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Excerpt: "I'll Mature When I'm Dead"

INTRODUCTION

When a man reaches a certain point in his life, he feels a need to pass along the wisdom he has gained to younger generations.

Of course the younger generations pay no attention; they're busy tweeting podcast You-Tube blog apps on Facebook, or whatever the hell they're doing
these days.

But if the Internet ever goes down and the younger generations have some spare time, I hope they read this book. It's a group of essays I wrote, mostly based on the theme of what it means to be an adult.

"Hah!" you are saying. "What would YOU know about being an adult?"

That's a fair point. In my long career (1887-2005) as a newspaper columnist, I was not known for being the voice of maturity. I was known for being the voice of discussing what would happen if a cow exploded on a commercial airplane flight.

But since I stopped writing my weekly column, some things have changed. For one thing, there was a serious economic recession. Was this because the nation was devastated by the loss of my column? Modesty prevents me from speculating. But, duh.

For another thing, I've had time to reflect. A lot of people think that all I do in retirement is sit around watching TV, drinking beer, and passing gas. My wife thinks this, for example.

But when I appear to be an inert sack of flatulent flesh on the couch, I am in fact reflecting, at least during commercials.

And when I'm not reflecting, I've been having significant life experiences. In the past few years I watched my son get married; watched my daughter play many soccer matches and perform in ballet recitals lasting longer than the Spanish-American War; got a dog named Lucy; rode in a fire truck with Clarabelle the famous Walt Disney cow;2 had some medical adventures involving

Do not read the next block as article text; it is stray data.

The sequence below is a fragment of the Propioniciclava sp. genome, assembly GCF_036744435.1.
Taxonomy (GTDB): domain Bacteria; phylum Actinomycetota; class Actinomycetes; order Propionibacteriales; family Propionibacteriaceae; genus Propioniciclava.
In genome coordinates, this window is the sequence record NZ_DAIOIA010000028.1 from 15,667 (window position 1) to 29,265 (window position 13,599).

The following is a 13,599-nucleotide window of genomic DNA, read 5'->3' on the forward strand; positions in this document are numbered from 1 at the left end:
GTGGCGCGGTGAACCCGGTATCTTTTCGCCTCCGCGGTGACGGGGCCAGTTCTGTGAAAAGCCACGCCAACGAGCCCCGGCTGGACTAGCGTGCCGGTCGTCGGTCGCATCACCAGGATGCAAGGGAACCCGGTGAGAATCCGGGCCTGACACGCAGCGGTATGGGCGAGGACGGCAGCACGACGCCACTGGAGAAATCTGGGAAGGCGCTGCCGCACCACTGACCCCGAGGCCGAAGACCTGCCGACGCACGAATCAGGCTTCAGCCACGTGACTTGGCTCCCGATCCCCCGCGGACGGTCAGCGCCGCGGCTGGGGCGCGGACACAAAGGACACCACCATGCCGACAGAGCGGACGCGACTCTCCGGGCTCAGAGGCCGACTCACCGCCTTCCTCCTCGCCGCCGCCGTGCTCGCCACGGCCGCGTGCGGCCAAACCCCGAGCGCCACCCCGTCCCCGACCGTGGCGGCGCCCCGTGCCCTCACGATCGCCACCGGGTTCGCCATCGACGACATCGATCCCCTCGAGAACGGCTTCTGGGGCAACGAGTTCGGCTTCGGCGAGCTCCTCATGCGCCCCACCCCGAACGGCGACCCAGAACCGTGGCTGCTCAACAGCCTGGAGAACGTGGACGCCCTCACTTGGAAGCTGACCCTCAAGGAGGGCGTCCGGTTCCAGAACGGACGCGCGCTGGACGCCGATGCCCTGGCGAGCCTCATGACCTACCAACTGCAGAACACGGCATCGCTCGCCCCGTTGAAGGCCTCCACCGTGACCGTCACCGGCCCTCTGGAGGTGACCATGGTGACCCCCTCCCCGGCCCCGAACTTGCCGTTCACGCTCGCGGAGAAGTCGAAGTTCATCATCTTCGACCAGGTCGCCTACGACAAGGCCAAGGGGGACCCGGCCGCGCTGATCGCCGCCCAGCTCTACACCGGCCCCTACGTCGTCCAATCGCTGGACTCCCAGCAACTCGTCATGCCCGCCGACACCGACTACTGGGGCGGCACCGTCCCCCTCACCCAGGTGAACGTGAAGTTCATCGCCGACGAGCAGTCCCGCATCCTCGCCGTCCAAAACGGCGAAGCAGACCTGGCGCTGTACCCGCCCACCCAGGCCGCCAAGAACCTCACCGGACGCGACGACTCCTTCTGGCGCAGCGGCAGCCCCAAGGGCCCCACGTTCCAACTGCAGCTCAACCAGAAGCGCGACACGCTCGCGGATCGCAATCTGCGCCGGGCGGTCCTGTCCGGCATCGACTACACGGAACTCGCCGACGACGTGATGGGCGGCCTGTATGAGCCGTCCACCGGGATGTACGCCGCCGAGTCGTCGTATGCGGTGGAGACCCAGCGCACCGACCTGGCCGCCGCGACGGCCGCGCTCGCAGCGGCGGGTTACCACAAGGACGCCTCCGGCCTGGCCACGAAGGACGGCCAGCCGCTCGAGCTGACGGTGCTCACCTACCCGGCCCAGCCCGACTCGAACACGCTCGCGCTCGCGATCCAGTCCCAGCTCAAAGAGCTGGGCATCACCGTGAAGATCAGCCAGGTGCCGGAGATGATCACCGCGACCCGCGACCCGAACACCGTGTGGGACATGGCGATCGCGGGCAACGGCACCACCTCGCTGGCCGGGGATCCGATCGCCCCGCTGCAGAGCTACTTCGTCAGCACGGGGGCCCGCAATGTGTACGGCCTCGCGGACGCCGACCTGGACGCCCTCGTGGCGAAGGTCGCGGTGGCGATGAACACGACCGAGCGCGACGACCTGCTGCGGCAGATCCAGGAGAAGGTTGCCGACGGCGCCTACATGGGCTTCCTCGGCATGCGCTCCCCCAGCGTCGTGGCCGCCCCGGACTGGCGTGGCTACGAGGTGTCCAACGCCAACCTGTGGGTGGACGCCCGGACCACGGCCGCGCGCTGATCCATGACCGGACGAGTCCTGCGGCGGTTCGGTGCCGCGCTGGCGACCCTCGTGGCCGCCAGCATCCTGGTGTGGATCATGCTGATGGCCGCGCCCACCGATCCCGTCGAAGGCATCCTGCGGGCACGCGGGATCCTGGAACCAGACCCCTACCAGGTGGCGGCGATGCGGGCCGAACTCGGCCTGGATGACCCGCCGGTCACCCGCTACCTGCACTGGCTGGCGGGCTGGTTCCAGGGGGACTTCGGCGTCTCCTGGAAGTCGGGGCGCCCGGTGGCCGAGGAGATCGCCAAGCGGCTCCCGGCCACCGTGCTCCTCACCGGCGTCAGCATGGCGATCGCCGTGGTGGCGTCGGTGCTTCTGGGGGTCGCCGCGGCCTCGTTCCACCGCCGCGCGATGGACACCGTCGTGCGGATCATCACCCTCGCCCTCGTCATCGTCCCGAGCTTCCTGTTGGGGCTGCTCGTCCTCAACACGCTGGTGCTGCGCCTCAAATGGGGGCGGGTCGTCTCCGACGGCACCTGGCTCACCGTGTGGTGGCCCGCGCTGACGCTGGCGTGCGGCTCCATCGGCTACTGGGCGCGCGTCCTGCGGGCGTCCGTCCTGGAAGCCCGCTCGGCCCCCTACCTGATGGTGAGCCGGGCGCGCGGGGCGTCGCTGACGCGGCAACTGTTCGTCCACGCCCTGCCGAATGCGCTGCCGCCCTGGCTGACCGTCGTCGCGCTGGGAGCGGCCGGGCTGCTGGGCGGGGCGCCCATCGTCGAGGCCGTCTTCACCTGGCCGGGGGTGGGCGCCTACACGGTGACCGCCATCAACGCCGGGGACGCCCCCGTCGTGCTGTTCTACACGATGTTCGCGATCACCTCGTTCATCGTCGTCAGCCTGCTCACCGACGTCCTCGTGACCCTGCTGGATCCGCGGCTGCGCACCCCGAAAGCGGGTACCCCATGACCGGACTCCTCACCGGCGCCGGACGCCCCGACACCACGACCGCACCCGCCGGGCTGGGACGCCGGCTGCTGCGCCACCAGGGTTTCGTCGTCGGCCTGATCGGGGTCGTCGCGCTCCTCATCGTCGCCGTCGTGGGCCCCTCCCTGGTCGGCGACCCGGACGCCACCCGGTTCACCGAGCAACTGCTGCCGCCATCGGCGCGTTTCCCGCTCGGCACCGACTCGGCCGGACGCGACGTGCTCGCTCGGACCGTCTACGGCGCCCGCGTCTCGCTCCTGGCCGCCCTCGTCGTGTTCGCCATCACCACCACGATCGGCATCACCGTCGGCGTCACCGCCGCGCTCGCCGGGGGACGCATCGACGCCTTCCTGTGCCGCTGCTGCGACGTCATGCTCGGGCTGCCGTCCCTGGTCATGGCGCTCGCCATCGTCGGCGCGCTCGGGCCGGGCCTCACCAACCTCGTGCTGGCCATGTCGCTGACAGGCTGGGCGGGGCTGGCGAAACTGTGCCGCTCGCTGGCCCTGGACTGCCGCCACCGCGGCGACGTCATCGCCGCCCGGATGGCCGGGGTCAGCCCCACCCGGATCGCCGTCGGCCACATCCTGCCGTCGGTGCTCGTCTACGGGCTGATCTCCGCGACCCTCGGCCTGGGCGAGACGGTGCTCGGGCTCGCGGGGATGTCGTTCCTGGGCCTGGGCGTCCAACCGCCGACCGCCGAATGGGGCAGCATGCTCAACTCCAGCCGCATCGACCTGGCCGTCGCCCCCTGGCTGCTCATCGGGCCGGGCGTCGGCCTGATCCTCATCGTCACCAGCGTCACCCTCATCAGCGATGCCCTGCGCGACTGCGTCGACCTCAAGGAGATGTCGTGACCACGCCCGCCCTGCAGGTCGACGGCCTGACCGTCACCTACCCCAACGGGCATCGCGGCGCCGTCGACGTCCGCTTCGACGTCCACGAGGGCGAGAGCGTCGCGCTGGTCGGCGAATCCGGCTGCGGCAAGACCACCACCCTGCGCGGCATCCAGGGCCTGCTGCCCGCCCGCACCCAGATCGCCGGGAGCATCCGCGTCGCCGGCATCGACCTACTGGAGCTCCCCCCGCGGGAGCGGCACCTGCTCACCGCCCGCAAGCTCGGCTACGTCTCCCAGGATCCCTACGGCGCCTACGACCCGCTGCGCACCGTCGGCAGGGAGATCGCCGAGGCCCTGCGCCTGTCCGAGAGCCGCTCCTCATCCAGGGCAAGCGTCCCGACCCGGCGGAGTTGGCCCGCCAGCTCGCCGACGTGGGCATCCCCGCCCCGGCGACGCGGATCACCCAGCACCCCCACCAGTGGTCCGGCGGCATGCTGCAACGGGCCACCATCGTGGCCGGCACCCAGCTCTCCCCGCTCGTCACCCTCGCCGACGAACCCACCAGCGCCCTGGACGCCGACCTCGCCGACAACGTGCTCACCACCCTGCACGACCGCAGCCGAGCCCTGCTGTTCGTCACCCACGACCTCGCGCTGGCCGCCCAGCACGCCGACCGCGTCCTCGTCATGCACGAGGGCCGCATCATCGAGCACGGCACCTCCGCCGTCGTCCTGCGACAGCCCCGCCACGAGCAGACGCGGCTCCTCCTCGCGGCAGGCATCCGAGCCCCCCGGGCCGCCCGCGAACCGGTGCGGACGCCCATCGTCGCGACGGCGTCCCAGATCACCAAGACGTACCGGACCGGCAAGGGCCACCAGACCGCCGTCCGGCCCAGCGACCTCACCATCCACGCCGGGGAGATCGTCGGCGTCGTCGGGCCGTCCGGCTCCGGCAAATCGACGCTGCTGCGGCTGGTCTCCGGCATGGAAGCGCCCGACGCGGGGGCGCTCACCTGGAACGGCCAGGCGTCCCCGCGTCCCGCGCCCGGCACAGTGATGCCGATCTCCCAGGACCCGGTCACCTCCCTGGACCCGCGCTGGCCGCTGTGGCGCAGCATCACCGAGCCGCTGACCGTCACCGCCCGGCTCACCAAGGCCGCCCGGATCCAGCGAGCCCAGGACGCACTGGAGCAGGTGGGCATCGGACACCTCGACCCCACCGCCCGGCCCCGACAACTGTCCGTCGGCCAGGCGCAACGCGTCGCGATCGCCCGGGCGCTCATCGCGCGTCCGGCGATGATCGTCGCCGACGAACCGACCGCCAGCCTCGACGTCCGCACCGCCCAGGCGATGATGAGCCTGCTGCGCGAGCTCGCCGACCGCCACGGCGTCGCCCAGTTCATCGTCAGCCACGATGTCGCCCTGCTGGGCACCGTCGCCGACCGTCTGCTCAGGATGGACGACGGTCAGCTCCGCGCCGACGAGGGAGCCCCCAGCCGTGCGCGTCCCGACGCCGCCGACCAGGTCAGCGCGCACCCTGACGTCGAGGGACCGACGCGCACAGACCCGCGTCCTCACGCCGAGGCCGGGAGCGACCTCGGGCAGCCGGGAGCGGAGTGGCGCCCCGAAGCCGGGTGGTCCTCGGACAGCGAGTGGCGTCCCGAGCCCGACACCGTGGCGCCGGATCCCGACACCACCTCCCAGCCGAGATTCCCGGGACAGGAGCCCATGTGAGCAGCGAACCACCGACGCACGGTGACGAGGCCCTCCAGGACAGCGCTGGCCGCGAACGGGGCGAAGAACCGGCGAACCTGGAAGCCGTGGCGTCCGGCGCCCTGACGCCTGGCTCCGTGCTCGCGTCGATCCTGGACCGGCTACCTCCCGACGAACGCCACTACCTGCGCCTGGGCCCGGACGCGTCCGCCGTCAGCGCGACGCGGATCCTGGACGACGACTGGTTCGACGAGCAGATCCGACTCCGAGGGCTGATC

direct medical assaults on some of my most personal regions; took up spinning; ran for president; nearly won the Nobel Peace Prize; and spent the equivalent of the gross national product of Uruguay on veterinarian fees in an effort to repair a persistent injury to Lucy's tail caused by the fact that she wags too hard.

These life experiences, plus my reflections, were the inspiration for the essays in this book. With one exception, they have never been published in a newspaper. They're longer than my weekly columns were, because I wasn't limited by rigid newspaper length limits (currently seventeen words per column, unless they are big words such as "refrigerator"). This meant that, in writing this book, I was able to "stretch" artistically-to go beyond simply writing a few booger jokes on a given topic, and instead write
literally dozens of booger jokes on a given topic. Yes, it was a lot of effort, but if these essays help you in some way-by teaching you something useful about relationships, or parenting, or just getting through this crazy thing we call adulthood-then I for one will be surprised.

Throughout this book, I have tried to be as honest and accurate as possible, except when I am lying. I take full responsibility for everything you are about to read; any misstatements or errors of fact are solely the fault of global climate change.

In conclusion, I hope you enjoy this book, and if you come away from reading it with just one message, let it be this: If a veterinarian suggests that you can somehow keep your dog from wagging its tail, that veterinarian is smoking crack.

Copyright 2010 by Dave Barry
All rights reserved. No part of this book may be reproduced, scanned, or distributed in any printed or electronic form without permission. Please do not participate in or encourage piracy of copyrighted materials in violation of the author's rights. Purchase only authorized editions. Published simultaneously in Canada

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